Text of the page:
Trump-endorsed GOP candidate says Chinese students should be banned from studying chemistry and physics in the US
- A Republican primary candidate for the US Senate who is endorsed by President
Donald Trumpsuggested Chinese studentsstudying in US colleges should be banned from studying "hard sciences," according to video footage obtained by Insider.
- Colorado-based attorney Bryant "Corky" Messner, who represented fast-food chain Chipotle Mexican Grill, argued Chinese college students should only be allowed to learn about "freedom and individual liberty."
- "You're welcome to study here, but you must study economics, the American constitution, freedom," Messner said during a closed-door meeting.
A Republican primary candidate for the US Senate who is endorsed by President Donald Trump suggested Chinese students studying in the country should be banned from studying "hard sciences," and should only be allowed to learn about "freedom and individual liberty," according to video footage obtained by Insider.
Bryant "Corky" Messner, a Republican primary candidate running for Democratic Sen. Jeanne Shaheen's seat in
"I think one of the things we ought to do ... is say to the students, those students, 'You're welcome to study here, but you must study economics, the American constitution, freedom,'" Messner said. "Not study the hard sciences, computer science, physics, chemistry, and not give them that kind of
"They're exerting their influence throughout the world and it is time for us to be serious about the Chinese Communist Party. Yes, sir," Messner added.Messner, a Colorado-based attorney, represented the fast-food chain Chipotle Mexican Grill during the Centers for Disease Control's investigation into a suspected e-coli outbreak. Messner spent over $1.2 million of his own funds for his campaign, according to WMUR. In a move that some describe as "the new Chinese Exclusion Act," the Trump administration cancelled the visas from graduate students who were connected to some Chinese military groups. The State Department in recent weeks imposed several other restrictions against suspected members of the CCP, despite some concerns that the policy was too broad and included Chinese citizens who had no connection to actual policy-making in Beijing.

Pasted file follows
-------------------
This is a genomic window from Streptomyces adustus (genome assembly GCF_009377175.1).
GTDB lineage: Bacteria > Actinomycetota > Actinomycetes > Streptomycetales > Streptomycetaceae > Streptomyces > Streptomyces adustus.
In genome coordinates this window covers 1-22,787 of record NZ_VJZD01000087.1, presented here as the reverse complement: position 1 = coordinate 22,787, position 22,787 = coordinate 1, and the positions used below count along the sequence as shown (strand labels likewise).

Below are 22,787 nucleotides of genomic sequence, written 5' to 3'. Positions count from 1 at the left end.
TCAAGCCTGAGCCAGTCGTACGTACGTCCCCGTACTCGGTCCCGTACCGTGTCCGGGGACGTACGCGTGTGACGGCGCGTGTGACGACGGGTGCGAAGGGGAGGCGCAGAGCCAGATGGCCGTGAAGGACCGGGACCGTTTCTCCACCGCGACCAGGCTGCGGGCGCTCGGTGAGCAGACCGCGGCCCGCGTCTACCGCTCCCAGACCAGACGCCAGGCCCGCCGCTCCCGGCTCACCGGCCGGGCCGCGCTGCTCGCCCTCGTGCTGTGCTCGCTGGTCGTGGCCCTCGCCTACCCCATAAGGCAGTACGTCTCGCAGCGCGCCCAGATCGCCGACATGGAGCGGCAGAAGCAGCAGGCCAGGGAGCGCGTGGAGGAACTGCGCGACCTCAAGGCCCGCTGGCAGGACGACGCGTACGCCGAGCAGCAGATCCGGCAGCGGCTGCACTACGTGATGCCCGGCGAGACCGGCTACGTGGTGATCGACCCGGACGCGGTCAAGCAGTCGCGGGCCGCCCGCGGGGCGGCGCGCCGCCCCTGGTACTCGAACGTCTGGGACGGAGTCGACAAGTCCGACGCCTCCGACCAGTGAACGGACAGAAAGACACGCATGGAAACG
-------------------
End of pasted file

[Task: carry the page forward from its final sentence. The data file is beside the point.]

There is no evidence to support claims that Chinese officials are using the hundreds of thousands of students in the US for industrial espionage or to serve Beijing's will, as Messner suggested. But the FBI has warned universities to monitor visiting scholars and students from China, and a Senate report found that China compels some overseas researchers to make secret agreements that may violate scientific ethos.
There have been suspicions and even charges against some Chinese faculty members and students.On Wednesday a University of Arkansas professor was indicted by a federal grand jury on 42 counts of wire fraud and two counts of passport fraud. Simon Saw-Teong Ang, 63, was accused of failing to disclose his connections with numerous Chinese companies, which provided him with "money and benefits," according to a statement from assistant attorney general for national security John Demers.
"This is a hallmark of the China's targeting of research and academic collaborations within the United States in order to obtain US technology illegally," Demers said.
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